So much depends upon November. The deepening chill, the afternoon darkness stretching into long nights, the scent of pumpkin spice wafting (over everything, especially if you find yourself in a Trader Joe’s), the sight of rain-flattened, brightly colored leaves on asphalt, the cornucopias and turkeys (or Tofurkies), the promise-threat of family, and the chance to celebrate that uniquely North American holiday—Thanksgiving.
One of the most important takeaways from my experience talking about Thanksgiving in the classroom from a Native Studies perspective is the importance of talking about Thanksgiving. You don’t have to be a humanities instructor to initiate a conversation with your students about this most American of holidays. Even in a math or chemistry classroom, you have to do deal with the scheduling disruptions of Thanksgiving week. Why not also use this as time to reach out engage your students in a conversation about the significance of T-day? And you don’t have to do it without resources.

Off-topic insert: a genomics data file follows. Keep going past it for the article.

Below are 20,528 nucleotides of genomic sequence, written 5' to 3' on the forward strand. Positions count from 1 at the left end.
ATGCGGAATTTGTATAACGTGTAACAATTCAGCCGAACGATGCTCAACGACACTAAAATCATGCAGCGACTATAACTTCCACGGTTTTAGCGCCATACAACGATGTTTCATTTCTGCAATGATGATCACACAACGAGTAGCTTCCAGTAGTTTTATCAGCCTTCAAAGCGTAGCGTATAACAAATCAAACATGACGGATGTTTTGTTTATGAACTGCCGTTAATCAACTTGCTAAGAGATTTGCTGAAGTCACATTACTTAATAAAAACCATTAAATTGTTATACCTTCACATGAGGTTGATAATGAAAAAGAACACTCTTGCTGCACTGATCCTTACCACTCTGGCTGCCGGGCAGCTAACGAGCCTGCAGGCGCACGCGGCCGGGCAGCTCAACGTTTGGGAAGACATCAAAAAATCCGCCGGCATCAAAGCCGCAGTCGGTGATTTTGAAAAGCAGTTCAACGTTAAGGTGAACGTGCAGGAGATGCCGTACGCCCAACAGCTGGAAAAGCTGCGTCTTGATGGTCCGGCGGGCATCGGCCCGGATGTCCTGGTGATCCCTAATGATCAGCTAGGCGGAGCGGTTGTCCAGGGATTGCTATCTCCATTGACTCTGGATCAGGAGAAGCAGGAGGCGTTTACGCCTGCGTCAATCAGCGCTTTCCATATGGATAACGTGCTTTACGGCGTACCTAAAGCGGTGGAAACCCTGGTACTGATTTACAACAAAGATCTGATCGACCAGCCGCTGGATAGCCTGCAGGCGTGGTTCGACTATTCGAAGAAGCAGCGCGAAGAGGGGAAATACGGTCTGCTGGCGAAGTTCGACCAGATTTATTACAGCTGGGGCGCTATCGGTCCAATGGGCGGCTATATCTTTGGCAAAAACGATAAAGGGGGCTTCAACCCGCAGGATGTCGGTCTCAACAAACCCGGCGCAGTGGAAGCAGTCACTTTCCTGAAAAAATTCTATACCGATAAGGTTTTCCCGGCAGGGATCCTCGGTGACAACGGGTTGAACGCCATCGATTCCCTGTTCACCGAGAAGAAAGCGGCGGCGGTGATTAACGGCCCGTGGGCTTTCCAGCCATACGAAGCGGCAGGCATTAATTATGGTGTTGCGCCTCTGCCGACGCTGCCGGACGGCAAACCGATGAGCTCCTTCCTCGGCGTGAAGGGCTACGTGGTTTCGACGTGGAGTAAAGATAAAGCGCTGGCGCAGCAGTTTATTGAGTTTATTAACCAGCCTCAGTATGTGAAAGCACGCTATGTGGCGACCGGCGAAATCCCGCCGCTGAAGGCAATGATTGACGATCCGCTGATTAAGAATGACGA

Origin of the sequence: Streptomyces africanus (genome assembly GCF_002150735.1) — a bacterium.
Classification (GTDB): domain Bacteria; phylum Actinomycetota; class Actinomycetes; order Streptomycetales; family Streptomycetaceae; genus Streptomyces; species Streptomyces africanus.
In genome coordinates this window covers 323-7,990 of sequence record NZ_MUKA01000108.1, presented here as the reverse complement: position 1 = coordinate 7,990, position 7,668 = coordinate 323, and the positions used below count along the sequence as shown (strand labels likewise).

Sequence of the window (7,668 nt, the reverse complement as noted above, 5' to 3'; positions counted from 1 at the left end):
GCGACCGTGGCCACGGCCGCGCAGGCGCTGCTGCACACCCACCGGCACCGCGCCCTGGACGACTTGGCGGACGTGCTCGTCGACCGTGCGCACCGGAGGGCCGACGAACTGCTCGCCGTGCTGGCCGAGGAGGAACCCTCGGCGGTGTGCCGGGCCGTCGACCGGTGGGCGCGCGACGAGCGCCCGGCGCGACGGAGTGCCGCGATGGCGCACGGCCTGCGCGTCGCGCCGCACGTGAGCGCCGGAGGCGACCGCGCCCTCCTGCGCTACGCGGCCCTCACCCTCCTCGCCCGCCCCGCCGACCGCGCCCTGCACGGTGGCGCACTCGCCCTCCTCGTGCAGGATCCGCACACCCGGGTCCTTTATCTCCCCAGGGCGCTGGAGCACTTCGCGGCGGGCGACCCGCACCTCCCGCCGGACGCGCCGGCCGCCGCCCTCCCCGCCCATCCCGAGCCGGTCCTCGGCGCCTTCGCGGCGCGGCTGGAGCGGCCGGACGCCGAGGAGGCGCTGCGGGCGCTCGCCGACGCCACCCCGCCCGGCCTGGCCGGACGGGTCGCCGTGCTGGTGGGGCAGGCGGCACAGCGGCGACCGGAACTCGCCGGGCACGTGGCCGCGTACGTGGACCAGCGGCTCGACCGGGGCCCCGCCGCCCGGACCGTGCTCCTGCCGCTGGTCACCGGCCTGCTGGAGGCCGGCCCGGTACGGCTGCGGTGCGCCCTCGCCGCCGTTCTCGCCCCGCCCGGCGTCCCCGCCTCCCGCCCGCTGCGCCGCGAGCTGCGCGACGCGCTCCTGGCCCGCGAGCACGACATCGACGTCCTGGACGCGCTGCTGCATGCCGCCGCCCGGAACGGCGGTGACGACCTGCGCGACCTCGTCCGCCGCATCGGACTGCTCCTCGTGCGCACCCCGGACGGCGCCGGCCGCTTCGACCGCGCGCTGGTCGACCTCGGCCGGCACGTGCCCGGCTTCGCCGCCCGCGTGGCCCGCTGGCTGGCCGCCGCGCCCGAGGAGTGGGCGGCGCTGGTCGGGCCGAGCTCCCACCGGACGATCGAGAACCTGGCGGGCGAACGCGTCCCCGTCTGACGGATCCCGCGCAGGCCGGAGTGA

Welcome back to a new term! As we get our collective feet back under us and find our rhythm, I would like to challenge each of us to think about new ways in which we can ensure our students are learning.
In our New Faculty Learning Community, we are reading the book, What the Best College Teachers Do, by Ken Bain. If you haven’t read this book, I highly encourage you to do so (our library has at least one copy in the Teaching Excellence stack). The second chapter is about how our teaching should change the way students think. Bain describes a study done in the 80’s by Halloun and Hestenes that sought to determine whether their teaching actually changed students’ long held beliefs about motion in a physics class. The results were astonishing; even the high-performing students continued to think about motion like Aristotle rather than like Newton. In essence, they interpreted what they learned about motion through the framework that they brought to the first day of class. The authors wrote, “students held firm to mistaken beliefs even when confronted with phenomena that contradicted those beliefs.” Continue reading